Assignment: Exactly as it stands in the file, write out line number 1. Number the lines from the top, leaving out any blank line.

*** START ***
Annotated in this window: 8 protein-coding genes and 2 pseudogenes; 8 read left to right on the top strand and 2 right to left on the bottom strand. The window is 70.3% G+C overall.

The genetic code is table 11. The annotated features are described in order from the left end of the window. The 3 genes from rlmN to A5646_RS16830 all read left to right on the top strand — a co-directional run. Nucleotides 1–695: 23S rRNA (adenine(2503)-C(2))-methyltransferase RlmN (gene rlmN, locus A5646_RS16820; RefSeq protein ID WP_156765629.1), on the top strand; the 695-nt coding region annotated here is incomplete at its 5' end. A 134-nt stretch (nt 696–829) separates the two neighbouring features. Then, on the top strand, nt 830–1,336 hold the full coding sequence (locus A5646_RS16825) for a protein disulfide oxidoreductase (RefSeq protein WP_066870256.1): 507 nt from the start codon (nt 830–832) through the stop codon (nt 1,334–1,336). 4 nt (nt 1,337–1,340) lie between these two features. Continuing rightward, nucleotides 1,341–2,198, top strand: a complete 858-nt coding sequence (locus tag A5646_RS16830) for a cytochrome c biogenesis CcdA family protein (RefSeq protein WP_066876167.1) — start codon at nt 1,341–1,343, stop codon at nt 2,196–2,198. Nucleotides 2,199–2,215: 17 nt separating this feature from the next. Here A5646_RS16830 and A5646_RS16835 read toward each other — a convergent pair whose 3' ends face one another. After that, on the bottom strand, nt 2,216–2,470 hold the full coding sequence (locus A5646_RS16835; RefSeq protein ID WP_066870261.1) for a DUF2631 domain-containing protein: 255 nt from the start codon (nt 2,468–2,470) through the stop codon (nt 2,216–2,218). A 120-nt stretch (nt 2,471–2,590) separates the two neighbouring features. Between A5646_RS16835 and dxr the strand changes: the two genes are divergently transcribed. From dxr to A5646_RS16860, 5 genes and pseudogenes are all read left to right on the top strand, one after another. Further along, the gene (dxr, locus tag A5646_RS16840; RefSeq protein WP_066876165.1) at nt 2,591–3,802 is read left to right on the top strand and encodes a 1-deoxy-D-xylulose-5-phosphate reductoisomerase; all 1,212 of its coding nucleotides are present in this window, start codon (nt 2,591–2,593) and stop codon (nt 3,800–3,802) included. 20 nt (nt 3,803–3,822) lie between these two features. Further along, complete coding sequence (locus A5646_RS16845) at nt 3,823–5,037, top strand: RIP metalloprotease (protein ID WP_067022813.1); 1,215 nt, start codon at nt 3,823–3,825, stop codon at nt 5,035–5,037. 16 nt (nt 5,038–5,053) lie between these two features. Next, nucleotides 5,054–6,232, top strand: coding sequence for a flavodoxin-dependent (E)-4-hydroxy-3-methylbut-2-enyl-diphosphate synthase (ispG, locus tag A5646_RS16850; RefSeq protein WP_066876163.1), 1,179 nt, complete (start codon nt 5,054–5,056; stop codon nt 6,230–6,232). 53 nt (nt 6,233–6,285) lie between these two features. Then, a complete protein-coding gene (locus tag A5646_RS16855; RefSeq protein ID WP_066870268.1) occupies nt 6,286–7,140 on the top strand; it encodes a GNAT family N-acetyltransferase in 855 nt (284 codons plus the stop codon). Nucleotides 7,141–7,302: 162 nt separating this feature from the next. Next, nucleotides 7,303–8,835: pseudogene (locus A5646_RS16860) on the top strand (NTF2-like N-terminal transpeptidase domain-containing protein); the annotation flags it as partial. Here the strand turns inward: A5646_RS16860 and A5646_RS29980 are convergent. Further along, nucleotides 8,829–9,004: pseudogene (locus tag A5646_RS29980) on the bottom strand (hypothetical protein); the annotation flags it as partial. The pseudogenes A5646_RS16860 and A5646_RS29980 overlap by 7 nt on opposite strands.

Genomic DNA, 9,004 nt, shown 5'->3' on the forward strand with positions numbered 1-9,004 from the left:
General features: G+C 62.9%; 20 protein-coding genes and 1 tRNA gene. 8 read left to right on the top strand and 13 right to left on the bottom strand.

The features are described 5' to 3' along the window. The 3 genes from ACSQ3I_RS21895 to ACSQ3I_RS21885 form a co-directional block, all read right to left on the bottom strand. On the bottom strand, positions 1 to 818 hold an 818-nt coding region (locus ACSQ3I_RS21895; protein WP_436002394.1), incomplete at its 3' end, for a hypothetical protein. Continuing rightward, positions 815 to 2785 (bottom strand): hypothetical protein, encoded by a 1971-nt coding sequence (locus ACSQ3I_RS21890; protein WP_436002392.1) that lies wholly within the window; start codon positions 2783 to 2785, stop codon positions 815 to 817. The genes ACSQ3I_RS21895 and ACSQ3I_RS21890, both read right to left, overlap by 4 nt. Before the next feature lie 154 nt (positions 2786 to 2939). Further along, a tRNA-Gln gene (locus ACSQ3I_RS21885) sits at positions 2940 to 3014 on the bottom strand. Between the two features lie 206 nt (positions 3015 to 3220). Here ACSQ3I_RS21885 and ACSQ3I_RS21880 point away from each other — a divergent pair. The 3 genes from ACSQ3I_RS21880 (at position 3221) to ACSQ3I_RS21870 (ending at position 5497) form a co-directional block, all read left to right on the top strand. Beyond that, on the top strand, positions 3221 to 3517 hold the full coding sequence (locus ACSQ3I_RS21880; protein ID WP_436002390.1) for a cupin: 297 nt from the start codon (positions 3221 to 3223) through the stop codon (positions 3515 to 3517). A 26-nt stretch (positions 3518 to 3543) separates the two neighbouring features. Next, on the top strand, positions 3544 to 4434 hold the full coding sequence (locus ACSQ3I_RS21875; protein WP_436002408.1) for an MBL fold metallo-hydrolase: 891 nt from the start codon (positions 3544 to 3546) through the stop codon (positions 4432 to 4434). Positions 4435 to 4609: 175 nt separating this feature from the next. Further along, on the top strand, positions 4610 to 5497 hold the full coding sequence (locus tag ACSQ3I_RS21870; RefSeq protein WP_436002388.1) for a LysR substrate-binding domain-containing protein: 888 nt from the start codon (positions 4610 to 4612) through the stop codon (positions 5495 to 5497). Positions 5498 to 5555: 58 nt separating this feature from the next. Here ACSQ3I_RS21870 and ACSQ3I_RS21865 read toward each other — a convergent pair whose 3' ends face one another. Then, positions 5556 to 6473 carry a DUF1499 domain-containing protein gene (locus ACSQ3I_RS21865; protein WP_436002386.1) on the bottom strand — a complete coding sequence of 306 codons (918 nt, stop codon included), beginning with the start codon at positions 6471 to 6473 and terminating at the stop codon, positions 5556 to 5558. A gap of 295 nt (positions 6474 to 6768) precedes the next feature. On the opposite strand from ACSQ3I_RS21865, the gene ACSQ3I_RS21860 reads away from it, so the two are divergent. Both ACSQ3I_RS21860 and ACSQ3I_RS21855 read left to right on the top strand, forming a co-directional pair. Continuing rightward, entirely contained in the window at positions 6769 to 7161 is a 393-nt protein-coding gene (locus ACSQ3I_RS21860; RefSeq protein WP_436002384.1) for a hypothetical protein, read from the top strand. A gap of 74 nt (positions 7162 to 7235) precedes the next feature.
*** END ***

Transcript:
Annotated in this window: 8 protein-coding genes and 2 pseudogenes; 8 read left to right on the top strand and 2 right to left on the bottom strand. The window is 70.3% G+C overall.